The Diggle/Andy stuff worked better than it has in recent episodes here, with the ex-Soldier tormented by his decision to go all "enhanced interrogation technique" on his younger brother before expressing disgust with himself and taking a softer tact. I liked the snuck-in exposition that Andy was a criminal before he became a soldier (unless that was a past nugget of character development I'd forgotten), and the closing shot of the two brothers playing cards and David Ramsey trying to sneak a peek at Andy's hand worked well. Not really sure I buy Andy's cathartic decision to help Diggle, but again, the good far outweighed the bad.

Thea's plot line with Anarky (who has completely detached from his political dissident roots) wasn't as strong as Oliver's or Diggle's arcs, but it was also a nice deviation from her season-long "bloodlust" arc. The fact that Thea seemed to want to kill Anarky because she felt responsible for turning him into a monster, rather than to feed the demon inside her, was clever, if a little forced. Lonnie Maclin was killing people long before he met Thea Queen, now he's just doing it with all the subtlety of the Jigsaw killer.

For the record, this incarnation of Anarky isn't really working for me, especially his capoeira/nunchaku attack style. We've kind of devolved a complicated character into a parkour-style assassin, and while that allows the villain to fit into "Arrow's" cinematic fighting style, it does a lot less to distinguish him as more than a villain of the week.

Anarky may be the episode's main bad guy, but the series' arch-fiend was his usual incredible self in a fraction of the screen time. I'm enjoying McDonough's smiling sadist portrayal of Darhk more and more each week, and touches like his honor-bound decision to spare Oliver adds a hint of complexity to a character who is just fine as mustache-twirling terror.

Sure, you could accuse Darhk of committing the "villain plays with his food/monologue" cliché here, but at least the show is self-aware enough to acknowledge that. Of course we find that out via the revelation that Darhk's wife is evil, because of course Damien Darhk's wife is evil. As one astute Twitter user pointed out, his daughter probably drowns puppies too.


I can keep nitpicking, but "Blood Debts" is a high note for "Arrow's" fourth season, and hopefully a sign of a permanent return to form now that all the setup for "Legends of Tomorrow" is over and done with.

Left in the quiver:

  • I’m really hoping Felicity isn’t actually paralyzed, and not just because the idea of the character being seriously hurt is a top-rope elbow drop to my soul. “Arrow” has borrowed a ton of Batman villains and Batman story lines. I was waiting for Ra’s Al Ghul to start referring to Ollie as “detective” last year. But if Felicity Smoak, second-cousin to Oracle, actually winds up in a wheelchair by virtue of an arch-villain-driven bullet to the spine, then we need to officially retitle “Arrow” as “Elsewords: Gotham.” Felicity never confirmed the diagnosis, so I’m going to assume her mother was mistaken.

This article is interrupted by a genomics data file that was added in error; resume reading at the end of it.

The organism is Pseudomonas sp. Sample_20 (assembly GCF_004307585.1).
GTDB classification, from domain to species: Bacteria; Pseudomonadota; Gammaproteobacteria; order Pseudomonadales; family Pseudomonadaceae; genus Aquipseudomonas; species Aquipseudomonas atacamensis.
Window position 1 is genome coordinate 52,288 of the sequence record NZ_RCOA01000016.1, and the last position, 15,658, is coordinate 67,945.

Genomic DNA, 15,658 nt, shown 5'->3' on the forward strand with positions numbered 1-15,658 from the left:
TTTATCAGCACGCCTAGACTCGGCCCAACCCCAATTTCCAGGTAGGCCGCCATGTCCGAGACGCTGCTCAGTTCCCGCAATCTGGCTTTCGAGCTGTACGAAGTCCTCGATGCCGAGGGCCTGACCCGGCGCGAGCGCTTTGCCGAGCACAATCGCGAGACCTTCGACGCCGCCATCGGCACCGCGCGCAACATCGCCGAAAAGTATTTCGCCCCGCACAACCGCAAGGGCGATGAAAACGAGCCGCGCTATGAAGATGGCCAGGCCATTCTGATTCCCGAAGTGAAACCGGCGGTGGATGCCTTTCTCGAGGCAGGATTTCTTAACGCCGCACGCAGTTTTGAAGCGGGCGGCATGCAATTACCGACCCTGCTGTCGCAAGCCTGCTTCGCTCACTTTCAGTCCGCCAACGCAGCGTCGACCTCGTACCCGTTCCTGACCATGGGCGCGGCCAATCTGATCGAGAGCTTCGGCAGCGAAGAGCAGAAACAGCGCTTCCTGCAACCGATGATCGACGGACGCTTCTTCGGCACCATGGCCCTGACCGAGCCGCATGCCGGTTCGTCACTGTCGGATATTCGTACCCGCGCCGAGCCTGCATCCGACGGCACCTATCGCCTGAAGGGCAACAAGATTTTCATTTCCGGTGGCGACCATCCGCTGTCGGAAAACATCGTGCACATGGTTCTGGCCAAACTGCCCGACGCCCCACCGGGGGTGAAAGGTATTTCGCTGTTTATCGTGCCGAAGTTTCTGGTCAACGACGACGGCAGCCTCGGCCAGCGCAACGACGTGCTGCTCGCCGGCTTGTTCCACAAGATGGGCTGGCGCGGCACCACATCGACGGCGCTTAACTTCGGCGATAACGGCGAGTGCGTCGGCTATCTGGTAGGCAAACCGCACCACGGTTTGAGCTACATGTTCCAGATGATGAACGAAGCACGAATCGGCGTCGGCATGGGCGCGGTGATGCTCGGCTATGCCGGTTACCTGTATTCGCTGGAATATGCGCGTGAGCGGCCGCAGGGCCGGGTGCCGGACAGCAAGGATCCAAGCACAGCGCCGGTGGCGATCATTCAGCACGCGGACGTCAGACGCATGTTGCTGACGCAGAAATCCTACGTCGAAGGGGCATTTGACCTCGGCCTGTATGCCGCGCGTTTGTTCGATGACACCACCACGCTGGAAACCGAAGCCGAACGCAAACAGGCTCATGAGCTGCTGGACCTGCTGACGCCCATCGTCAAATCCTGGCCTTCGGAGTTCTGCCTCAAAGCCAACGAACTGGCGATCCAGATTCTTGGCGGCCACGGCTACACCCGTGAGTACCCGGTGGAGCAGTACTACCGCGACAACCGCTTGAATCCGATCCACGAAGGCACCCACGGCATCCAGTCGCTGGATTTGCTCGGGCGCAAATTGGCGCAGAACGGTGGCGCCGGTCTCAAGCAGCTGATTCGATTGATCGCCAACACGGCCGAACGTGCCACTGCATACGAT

• Darhk wants to end the world now? OK… I know I’ve been complaining that we need more than a hint about Darhk’s plans, but I could do without him trying to cause the apocalypse either. His battle with Oliver is gaining steam and turning personal. We don’t need world-ending consequences in play here, especially because that activates the “Avengers” headache and will necessitate Flash’s involvement. I can’t do another season finale that involves a Deus Ex Barry.

  • The flashbacks … remain a problem. The writing in those scenes isn’t particularly bad, but I simply think the show is sticking to a narrative device that has outlived its usefulness. The island scenes were necessary in Season 1, and a damn delight in Season 2, especially the closing past/present collision of Oliver vs. Slade. I’m assuming whatever Rider (that’s his name, right? Maybe? Does anyone care?) is searching for on Lian Yu has something to with Darhk’s mind control drug from a few episodes ago, but we’re taking a long time to get there. Other than introducing Constantine, the flashbacks have been lacking in purpose most of the time.

  • The Quentin Lance/Donna Smoak rom-com Web series needs to happen. Actually, wait a minute, YouTube is a thing and I’m a writer. Forget I said anything.